President Barack Obama will host a pair of fundraisers on Wednesday in Miami, the latest stop in an accelerated effort to generate cash for the Democratic Party.
The events are Obama’s fifth and six party fundraisers this month, his most active stint courting donors since the midterm elections last year. Obama’s May fundraising tour, which has included stops in New York, Portland, Oregon and Stamford, Connecticut, has raised millions of dollars for the Democratic National Committee.
The president will be featured at a roundtable and a dinner at the Miami homes of two campaign bundlers, with about 100 donors giving as much as $33,400 each. The events come a day before Hillary Clinton travels to Miami to raise money for her campaign. Obama is trying to bolster the Democratic Party’s treasury in advance of the 2016 elections.
“That’s part of legacy-building,” Susan MacManus, a politics professor at the University of South Florida in Tampa, said in a telephone interview. “He’s in a way passing the baton forward to whoever the Democratic nominee is.”
Obama has been the headliner for 11 fundraisers since the November midterms, with most of those coming in the last 30 days, according to the Democratic National Committee.
He has paired most of his fundraising this year with official events. He toured the headquarters of Nike Inc. and gave a speech on trade on May 8, after meeting with donors in Portland the night before. After a commencement address at the Coast Guard Academy last week, he raised money in Stamford.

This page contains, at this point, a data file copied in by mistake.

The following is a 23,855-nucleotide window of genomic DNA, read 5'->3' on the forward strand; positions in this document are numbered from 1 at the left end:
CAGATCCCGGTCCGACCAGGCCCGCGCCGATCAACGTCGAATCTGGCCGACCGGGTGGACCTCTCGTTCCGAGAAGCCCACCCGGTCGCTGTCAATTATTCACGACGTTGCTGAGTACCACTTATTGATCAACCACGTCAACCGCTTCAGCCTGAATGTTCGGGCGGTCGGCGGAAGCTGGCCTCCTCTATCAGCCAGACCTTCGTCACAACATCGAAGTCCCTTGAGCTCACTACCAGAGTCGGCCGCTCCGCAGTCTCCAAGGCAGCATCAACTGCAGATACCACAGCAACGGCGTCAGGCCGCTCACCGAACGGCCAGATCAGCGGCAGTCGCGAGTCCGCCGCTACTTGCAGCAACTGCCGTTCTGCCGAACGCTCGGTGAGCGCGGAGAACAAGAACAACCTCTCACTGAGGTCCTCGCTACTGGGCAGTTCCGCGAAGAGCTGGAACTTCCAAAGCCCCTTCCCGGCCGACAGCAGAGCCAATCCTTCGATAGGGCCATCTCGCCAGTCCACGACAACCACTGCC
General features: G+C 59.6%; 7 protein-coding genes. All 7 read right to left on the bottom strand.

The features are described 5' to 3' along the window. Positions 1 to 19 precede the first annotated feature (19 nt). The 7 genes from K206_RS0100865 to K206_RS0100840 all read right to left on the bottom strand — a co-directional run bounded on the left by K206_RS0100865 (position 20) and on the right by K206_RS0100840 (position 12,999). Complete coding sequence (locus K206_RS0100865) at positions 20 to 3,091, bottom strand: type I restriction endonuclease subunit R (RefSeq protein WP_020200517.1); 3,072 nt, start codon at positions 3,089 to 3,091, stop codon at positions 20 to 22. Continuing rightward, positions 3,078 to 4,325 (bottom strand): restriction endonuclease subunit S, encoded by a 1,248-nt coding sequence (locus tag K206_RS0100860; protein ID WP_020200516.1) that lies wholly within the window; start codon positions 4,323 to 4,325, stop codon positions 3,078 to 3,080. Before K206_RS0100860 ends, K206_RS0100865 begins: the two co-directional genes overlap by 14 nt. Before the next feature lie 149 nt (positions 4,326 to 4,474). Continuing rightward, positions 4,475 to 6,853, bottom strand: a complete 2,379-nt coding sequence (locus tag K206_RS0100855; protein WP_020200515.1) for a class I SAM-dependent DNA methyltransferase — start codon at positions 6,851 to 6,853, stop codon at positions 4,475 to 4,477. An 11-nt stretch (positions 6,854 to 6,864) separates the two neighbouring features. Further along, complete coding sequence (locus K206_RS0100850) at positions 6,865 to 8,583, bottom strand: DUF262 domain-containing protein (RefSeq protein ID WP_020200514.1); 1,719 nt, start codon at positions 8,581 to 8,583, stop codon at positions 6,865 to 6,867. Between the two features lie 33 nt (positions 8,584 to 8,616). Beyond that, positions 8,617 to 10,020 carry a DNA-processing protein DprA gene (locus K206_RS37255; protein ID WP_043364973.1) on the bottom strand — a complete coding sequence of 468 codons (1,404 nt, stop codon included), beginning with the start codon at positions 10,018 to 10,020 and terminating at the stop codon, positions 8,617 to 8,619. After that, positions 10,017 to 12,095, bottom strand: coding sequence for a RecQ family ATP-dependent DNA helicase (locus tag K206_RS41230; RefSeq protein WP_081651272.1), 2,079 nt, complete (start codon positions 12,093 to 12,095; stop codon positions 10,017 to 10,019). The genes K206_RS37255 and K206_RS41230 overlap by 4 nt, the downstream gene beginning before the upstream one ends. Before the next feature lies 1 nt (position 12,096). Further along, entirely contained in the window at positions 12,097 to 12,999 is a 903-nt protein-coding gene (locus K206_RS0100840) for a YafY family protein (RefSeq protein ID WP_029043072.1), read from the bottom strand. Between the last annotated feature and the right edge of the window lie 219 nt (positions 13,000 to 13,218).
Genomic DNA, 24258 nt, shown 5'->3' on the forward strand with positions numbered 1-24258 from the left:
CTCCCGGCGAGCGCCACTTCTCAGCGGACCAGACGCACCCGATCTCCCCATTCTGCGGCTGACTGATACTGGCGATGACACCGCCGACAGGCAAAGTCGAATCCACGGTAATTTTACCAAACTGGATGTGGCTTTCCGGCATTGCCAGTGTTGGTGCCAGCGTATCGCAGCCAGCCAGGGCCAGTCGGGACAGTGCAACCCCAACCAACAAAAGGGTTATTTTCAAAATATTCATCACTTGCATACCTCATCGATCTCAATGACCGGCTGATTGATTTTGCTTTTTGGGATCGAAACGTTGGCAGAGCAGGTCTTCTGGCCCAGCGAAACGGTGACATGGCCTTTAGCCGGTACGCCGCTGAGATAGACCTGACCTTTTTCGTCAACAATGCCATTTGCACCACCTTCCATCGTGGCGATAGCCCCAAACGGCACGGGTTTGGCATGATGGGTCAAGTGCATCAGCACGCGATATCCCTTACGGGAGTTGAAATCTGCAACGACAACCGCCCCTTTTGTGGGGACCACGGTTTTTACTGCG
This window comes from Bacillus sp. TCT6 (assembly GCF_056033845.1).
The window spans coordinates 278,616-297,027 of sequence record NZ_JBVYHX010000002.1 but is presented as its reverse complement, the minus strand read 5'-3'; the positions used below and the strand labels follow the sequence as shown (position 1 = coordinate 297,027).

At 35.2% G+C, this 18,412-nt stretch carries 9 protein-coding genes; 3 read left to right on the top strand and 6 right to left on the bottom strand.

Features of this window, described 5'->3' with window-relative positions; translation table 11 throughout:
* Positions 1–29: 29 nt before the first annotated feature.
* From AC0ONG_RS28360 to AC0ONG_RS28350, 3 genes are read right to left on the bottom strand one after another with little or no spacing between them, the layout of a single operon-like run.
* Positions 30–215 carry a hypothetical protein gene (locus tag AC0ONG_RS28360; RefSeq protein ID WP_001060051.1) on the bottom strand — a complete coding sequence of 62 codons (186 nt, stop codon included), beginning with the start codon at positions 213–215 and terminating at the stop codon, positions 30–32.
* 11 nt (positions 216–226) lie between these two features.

Taxpayers pick up the majority of the costs for presidential trips, even when political fundraising is involved, said Brendan Doherty, a political scientist at the U.S. Naval Academy who wrote “The Rise of the President’s Permanent Campaign.” Political committees cover some of the tab, he said.
“When presidents pair official events with fundraisers, they are often criticized” for shifting the burden of the trip to taxpayers, Doherty said in a telephone interview. “And when they don’t pair official events with fundraisers, they’re criticized for neglecting their official duties to focus on fundraising.”
In Miami, Obama will visit the National Hurricane Center on Thursday and receive an annual briefing on the storm season that starts June 1.
He’ll spend more time courting the donors of South Florida, a top locale for political fundraising and a battleground in the race for the state’s 29 electoral votes. Though he’s not running for office again in 2016, Obama, who carried the state in 2008 and 2012, has visited Florida four times in the last four months.
Florida, the largest presidential swing state, could take on added importance in the 2016 contest with the state’s Senator Marco Rubio already in the race for the Republican nomination and former Republican governor Jeb Bush expected to run. Rubio and Bush both live in Miami and are courting Hispanic voters.
Clinton is making her first fundraising foray to Florida as a candidate on Thursday.
‘There’s a lot of people in Florida and there’s a lot of money in Florida and there’s a lot of support for the Clintons here,’’ Ben Pollara, Clinton’s Florida finance director during her 2008 campaign, said in a phone interview. “I think this will be the first of many trips.”
Obama and Clinton are not scheduled to cross paths while in the state.
Stephen Bittel, chairman of commercial real-estate advisory firm Terranova Corporation, and a top Obama fundraiser in 2012, will host the president on Wednesday at his home in Miami’s Coconut Grove neighborhood. About 60 donors will attend, according to the DNC.
The president will also visit the home of Joe Falk, a policy adviser with the law firm of Akerman LLP in Miami. About 30 donors will attend.
Donors attending Clinton’s events in South and Central Florida will pay $2,700 each.